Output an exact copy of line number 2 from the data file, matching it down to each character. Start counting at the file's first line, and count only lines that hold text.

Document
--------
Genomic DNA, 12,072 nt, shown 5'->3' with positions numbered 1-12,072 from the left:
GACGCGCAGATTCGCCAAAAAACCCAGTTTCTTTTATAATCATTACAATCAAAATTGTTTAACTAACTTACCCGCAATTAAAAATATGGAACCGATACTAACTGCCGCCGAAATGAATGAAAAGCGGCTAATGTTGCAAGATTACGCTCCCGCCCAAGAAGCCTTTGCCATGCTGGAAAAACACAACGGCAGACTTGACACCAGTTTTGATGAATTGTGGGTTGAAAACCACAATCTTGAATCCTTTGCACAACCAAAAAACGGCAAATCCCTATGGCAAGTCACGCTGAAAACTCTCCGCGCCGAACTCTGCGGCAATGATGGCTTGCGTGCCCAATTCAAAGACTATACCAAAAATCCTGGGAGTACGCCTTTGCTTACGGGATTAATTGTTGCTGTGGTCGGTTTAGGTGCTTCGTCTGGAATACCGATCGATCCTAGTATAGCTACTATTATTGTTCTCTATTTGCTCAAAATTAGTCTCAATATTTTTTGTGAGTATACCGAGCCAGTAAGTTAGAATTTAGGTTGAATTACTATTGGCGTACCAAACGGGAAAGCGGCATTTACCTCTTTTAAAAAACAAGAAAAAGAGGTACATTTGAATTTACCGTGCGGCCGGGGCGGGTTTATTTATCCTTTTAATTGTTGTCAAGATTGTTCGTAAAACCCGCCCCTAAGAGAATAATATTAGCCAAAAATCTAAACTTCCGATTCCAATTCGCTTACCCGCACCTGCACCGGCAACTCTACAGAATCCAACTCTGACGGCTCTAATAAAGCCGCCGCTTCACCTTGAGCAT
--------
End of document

GACGCGCAGATTCGCCAAAAAACCCAGTTTCTTTTATAATCATTACAATCAAAATTGTTTAACTAACTTACCCGCAATTAAAAATATGGAACCGATACTAACTGCCGCCGAAATGAATGAAAAGCGGCTAATGTTGCAAGATTACGCTCCCGCCCAAGAAGCCTTTGCCATGCTGGAAAAACACAACGGCAGACTTGACACCAGTTTTGATGAATTGTGGGTTGAAAACCACAATCTTGAATCCTTTGCACAACCAAAAAACGGCAAATCCCTATGGCAAGTCACGCTGAAAACTCTCCGCGCCGAACTCTGCGGCAATGATGGCTTGCGTGCCCAATTCAAAGACTATACCAAAAATCCTGGGAGTACGCCTTTGCTTACGGGATTAATTGTTGCTGTGGTCGGTTTAGGTGCTTCGTCTGGAATACCGATCGATCCTAGTATAGCTACTATTATTGTTCTCTATTTGCTCAAAATTAGTCTCAATATTTTTTGTGAGTATACCGAGCCAGTAAGTTAGAATTTAGGTTGAATTACTATTGGCGTACCAAACGGGAAAGCGGCATTTACCTCTTTTAAAAAACAAGAAAAAGAGGTACATTTGAATTTACCGTGCGGCCGGGGCGGGTTTATTTATCCTTTTAATTGTTGTCAAGATTGTTCGTAAAACCCGCCCCTAAGAGAATAATATTAGCCAAAAATCTAAACTTCCGATTCCAATTCGCTTACCCGCACCTGCACCGGCAACTCTACAGAATCCAACTCTGACGGCTCTAATAAAGCCGCCGCTTCACCTTGAGCAT